I remember asking this very question of my father when I was a little girl, perched upon his feet as we glided around the room, dancing in the New Year. Was it a guy with an enormously long beard, emaciated and destitute-looking, dragging along an hourglass with only a few grains of sand left to fall? His robe puddled around his sandals and he seemed, uh, rather grim. Definitely not round and roly poly with ruddy cheeks and a ho-ho-ho jelly shakin' belly.
Oh. Okay. So that was not Mr. Old Lang Zyne.
THAT was Father Time...on his last legs.
NEW Year's Eve. So where did all the NEW people go? Is this the celebration where all the OLD people fall off the cliff? Dour and dilapidated, outdated fossils grimacing into permanent paralysis?
SHOULD old acquaintances be forgot and never brought to mind? Sounds kind of rough. And mean. Raise a glass to poor Old Lang Zyne. Not long for this world.
The thing is...I'm rather sick of this OLD business myself.
Looking back over my blog pages, the word OLD seems to have cropped up quite a bit.
I'm not surprised.
I need to make a resolution.
No, I need to make a confession.
I did. Feel OLD. All year.
The first year EVER I refused to have a birthday. No candles. No muss. No fuss. The first year a number, my age, made a difference. The first year I truly noticed and became unglued. An oatmeal and molasses birthday. Full of fiber and stuck. The year my wobbly bits wobbled.
Too comfortable with being uncomfortable.
The truth is I was forty at fourteen. I seemed to grow younger with each passing year. Life got better and better and better and so did I. Year after year, birthday after birthday. A celebration.
Good Old St. Nick. The pack is heavy, the responsibility well shouldered and the load lightened by a friendly team. Ruddy cheeks and rosy outlook plus a gleaming smile and he becomes Jolly Old St. Nick Nick Nick...
Nick. Nick. Nick.
A kick in the shins. A twinge in your back. A hitch in your giddy-up. Hiccups. Body parts that used to shimmy and shake, shudder and quake. Heating pads. Soaking baths. Muscle ointments and dental appointments. A loss of flexibility. Hardening of the Arts. Tents blown down by wind and rain and the thought you might not rise again.
Knock. Knock. Who's there? Your birthday.
Go away. I'm busy being OLD.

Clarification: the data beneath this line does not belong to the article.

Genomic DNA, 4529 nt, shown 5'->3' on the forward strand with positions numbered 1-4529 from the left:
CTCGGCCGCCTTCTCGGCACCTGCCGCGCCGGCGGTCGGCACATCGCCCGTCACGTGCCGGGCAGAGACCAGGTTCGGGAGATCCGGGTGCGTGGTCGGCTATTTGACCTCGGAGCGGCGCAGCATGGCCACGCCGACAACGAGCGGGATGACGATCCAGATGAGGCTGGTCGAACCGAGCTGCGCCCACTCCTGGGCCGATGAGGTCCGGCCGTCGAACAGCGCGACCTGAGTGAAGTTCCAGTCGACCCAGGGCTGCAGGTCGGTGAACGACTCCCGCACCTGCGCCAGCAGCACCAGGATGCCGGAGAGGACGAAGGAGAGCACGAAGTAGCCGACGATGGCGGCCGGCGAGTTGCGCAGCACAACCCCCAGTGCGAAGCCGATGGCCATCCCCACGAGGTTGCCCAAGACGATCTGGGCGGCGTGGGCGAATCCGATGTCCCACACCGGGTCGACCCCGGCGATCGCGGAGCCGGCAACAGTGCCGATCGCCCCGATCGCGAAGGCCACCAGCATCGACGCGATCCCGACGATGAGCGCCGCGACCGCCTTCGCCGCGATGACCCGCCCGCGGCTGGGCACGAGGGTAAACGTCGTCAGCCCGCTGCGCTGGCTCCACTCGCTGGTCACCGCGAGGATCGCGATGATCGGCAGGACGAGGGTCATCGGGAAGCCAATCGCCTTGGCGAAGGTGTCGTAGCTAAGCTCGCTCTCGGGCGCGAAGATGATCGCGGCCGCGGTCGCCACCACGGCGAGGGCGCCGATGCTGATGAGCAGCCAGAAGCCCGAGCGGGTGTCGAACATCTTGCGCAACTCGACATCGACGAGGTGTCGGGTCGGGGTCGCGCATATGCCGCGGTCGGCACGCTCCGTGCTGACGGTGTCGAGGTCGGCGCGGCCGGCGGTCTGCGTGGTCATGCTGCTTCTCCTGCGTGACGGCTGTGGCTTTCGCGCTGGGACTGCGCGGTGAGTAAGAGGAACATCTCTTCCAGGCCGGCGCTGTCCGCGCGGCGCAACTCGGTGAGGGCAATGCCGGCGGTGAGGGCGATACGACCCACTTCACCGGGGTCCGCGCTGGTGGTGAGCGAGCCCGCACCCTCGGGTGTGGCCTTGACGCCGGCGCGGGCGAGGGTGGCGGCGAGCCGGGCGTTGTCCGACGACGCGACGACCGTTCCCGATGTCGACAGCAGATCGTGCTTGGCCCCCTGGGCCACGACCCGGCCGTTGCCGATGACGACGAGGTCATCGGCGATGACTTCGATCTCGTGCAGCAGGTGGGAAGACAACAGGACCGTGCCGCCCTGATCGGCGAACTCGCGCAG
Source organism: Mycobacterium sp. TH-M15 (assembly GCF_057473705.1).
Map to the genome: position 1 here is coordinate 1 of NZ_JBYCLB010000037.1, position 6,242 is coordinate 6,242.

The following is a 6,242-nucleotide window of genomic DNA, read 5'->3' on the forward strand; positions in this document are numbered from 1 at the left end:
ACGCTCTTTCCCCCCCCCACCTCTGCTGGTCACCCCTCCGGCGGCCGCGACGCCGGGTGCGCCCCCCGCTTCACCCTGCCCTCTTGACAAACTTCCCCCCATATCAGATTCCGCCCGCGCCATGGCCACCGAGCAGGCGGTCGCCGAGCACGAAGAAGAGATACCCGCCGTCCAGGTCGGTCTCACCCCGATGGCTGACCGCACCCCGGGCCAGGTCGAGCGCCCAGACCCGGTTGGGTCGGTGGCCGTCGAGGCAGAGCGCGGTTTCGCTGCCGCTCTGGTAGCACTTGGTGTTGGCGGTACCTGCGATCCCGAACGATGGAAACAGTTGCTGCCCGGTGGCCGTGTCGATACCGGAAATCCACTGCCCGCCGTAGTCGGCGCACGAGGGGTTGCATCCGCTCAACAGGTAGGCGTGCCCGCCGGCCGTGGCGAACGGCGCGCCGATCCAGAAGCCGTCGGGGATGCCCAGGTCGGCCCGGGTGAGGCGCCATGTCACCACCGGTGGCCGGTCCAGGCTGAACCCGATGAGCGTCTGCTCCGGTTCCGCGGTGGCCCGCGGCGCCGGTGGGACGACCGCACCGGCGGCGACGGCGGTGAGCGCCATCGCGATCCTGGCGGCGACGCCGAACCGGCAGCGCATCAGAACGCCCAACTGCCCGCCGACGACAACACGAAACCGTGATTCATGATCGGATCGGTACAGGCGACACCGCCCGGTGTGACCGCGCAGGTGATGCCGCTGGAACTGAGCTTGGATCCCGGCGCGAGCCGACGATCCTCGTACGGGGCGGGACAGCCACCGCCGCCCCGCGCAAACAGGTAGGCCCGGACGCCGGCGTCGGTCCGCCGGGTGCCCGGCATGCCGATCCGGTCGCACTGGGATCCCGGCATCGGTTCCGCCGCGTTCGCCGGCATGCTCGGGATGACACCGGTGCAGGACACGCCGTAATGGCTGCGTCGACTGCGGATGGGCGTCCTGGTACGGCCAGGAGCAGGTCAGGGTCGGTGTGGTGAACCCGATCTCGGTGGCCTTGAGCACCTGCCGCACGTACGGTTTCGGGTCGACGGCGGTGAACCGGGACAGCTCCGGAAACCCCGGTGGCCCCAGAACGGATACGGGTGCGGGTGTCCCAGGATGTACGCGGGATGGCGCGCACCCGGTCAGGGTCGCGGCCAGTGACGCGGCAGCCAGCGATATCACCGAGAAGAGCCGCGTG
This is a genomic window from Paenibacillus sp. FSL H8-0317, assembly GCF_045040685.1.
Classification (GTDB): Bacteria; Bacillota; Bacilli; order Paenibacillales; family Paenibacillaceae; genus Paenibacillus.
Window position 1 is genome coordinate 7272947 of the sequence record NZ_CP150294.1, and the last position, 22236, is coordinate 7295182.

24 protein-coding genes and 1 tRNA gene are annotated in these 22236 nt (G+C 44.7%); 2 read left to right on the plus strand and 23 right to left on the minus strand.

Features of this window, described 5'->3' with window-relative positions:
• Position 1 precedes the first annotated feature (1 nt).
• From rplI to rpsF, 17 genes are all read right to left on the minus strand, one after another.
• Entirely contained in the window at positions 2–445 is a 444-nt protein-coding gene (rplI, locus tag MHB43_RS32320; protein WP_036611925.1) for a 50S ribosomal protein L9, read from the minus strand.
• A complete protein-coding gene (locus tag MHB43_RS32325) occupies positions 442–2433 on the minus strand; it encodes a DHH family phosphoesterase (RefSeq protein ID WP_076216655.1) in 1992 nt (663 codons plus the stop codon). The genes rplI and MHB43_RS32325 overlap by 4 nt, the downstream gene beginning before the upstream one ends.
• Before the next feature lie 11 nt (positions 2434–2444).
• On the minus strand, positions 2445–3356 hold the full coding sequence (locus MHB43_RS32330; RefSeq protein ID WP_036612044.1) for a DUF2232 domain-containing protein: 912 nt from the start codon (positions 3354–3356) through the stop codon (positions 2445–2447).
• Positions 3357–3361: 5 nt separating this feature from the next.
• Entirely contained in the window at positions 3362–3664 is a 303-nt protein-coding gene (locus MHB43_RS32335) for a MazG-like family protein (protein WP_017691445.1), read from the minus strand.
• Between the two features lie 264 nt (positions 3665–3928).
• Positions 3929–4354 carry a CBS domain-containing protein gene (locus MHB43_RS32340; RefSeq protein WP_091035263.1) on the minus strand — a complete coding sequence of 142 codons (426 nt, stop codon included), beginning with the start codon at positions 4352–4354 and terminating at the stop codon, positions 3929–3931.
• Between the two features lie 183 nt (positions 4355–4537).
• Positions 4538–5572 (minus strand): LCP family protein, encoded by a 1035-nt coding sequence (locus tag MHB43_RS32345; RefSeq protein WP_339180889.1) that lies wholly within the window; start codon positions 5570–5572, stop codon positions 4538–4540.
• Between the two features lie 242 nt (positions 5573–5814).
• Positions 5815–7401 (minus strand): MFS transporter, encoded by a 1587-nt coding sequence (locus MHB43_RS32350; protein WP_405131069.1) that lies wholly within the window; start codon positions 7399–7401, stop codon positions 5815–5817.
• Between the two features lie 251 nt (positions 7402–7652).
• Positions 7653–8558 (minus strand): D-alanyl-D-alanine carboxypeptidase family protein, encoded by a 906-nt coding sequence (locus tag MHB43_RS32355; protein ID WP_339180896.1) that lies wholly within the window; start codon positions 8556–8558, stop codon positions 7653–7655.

MRS. Old Lang Zyne
And I am B-O-R-E-D with the likes of her.
I am not an heirloom...yet. I know this because on Christmas night, my son put on a DIsco CD and our entire family danced by the light of our Christmas tree, in front of the windows for all to see, like loose limbed fools. '80's music. Loud. Really loud. And we sang too. Even louder.
I was supposed to be resting a busted knee. Instead, I swear I felt my shoulder pads and my hair inflating '80's style. We danced and danced and danced.
The next day, muscles I never knew I had, did NOT ache.
I celebrated my birthday, in private, right then, with firm resolve.
Time for something NEW.
I have time for something NEW. In a short while, the hourglass will tip over and who knows, all that lovely sand may be between my toes in January on some faraway beach with the sound of the surf pounding out the beat.
Hindsight is 20/20 if I put my glasses on...and there.. in my blogs..is the word "Dance". Just dance. When all else fails, turn on the music and tap your feet.
You'll feel brand new.
Happy NEW Year...
Thursday, December 22, 2011
Picture a small whitewashed clapboard farmhouse framed by a wraparound porch, nestled atop a humble acreage, dusted with snow, under a starlit sky.
It is so still you can hear the cattle lowing in the barn. So cold your breath lingers on the air.
Outside, a solitary man, gingerly climbs to the roof. In his hands two wooden dowels attached to a pair of weathered leather boots.
Inside a child, an anxious little boy, stands transfixed at the top of the stairs, just outside his bedroom door. Only his sister's embrace prevents him from stealing down the steps.
The tap, tap, tap of boots on the rooftop echoes in the upstairs hallway, and the child, eyes wide, now on tiptoes, gazes overhead.
His delight is palpable.
Afraid to move, yet eager to see, he holds his breath.
Shhh, they say.
Close your eyes.
Time for bed.
Shhh, he will not come while you're awake.
To bed then. Snuggled down under a lump of bedclothes, a final kiss good night and a pinpoint of light sneaks under the door as it closes.
Eyes squeezed tight. No hope for sleep. He offers a simple wish.
Please don't forget me. I've been good. I do believe.
In this season may your heart be like that of this child.
Filled with wonder.
The light from the oil lamp on the porch lingers on the shoulders of the farmer as he stomps the snow from his boots and pushes open the front door. He is a farmer. A simple man. A family man. His love light casts a shadow that will embrace his son for all the years to come.
Merry Christmas to all the mothers and fathers,
then and now,
and to all the children struggling to fall asleep.
Go to bed.
Thursday, December 15, 2011
I Won't Grow Up
I'll Never Grow Up
I Am A Grown Up
I Wish I Was A Kid Again...
I would love to invent a new title for grown up "children" that applies to both sides of the aisle. Parent and child alike.
To our parents, we will be forever young.
To our children, we will forever be a generation out-of-step.
We love each other deeply, but we both resist change.
Yet we both have earned the right to do so.
When I was in my twenties, a millennium or so ago, when the numbers on a clock face were Roman Numerals, I missed my parents. Counted the days. Eager to be home. To be spoiled and hugged.
...the door opened and I walked down the length of the hallway that led into the living room of their apartment. The photographic panorama, like historical wallpaper, from my birth to my high school graduation, welcomed everyone to the Museum of Me.
My high school hallmark, an image of very bushy eyebrows and teased poofy hair, severely cramped my newly tweaked and tweezed, sophisticated style.
Frozen in time. Like an insect sealed in amber. Suspended animation. A dog eared page, a story yet to be told.
The new me, my twenty something married and college educated fully employed living in another state, me, must surely be just around the corner. Nope. Just a repeat performance for each of my brothers.